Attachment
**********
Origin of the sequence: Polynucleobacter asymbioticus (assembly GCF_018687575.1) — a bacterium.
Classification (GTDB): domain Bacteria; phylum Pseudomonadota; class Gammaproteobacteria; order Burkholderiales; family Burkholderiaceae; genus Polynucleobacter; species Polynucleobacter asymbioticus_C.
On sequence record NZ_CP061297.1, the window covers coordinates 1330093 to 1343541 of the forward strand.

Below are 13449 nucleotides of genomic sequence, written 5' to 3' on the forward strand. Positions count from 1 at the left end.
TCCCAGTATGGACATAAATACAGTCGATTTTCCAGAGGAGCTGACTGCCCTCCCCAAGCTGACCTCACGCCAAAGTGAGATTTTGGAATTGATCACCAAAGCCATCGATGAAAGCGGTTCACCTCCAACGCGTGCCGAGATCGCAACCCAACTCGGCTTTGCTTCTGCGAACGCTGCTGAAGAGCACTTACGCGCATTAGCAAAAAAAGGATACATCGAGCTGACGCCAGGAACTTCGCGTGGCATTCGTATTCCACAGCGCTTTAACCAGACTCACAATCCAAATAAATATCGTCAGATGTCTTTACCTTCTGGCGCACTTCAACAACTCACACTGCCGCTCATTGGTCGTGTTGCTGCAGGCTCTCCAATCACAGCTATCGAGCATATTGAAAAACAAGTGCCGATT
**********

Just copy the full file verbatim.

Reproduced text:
Origin of the sequence: Polynucleobacter asymbioticus (assembly GCF_018687575.1) — a bacterium.
Classification (GTDB): domain Bacteria; phylum Pseudomonadota; class Gammaproteobacteria; order Burkholderiales; family Burkholderiaceae; genus Polynucleobacter; species Polynucleobacter asymbioticus_C.
On sequence record NZ_CP061297.1, the window covers coordinates 1330093 to 1343541 of the forward strand.

Below are 13449 nucleotides of genomic sequence, written 5' to 3' on the forward strand. Positions count from 1 at the left end.
TCCCAGTATGGACATAAATACAGTCGATTTTCCAGAGGAGCTGACTGCCCTCCCCAAGCTGACCTCACGCCAAAGTGAGATTTTGGAATTGATCACCAAAGCCATCGATGAAAGCGGTTCACCTCCAACGCGTGCCGAGATCGCAACCCAACTCGGCTTTGCTTCTGCGAACGCTGCTGAAGAGCACTTACGCGCATTAGCAAAAAAAGGATACATCGAGCTGACGCCAGGAACTTCGCGTGGCATTCGTATTCCACAGCGCTTTAACCAGACTCACAATCCAAATAAATATCGTCAGATGTCTTTACCTTCTGGCGCACTTCAACAACTCACACTGCCGCTCATTGGTCGTGTTGCTGCAGGCTCTCCAATCACAGCTATCGAGCATATTGAAAAACAAGTGCCGATT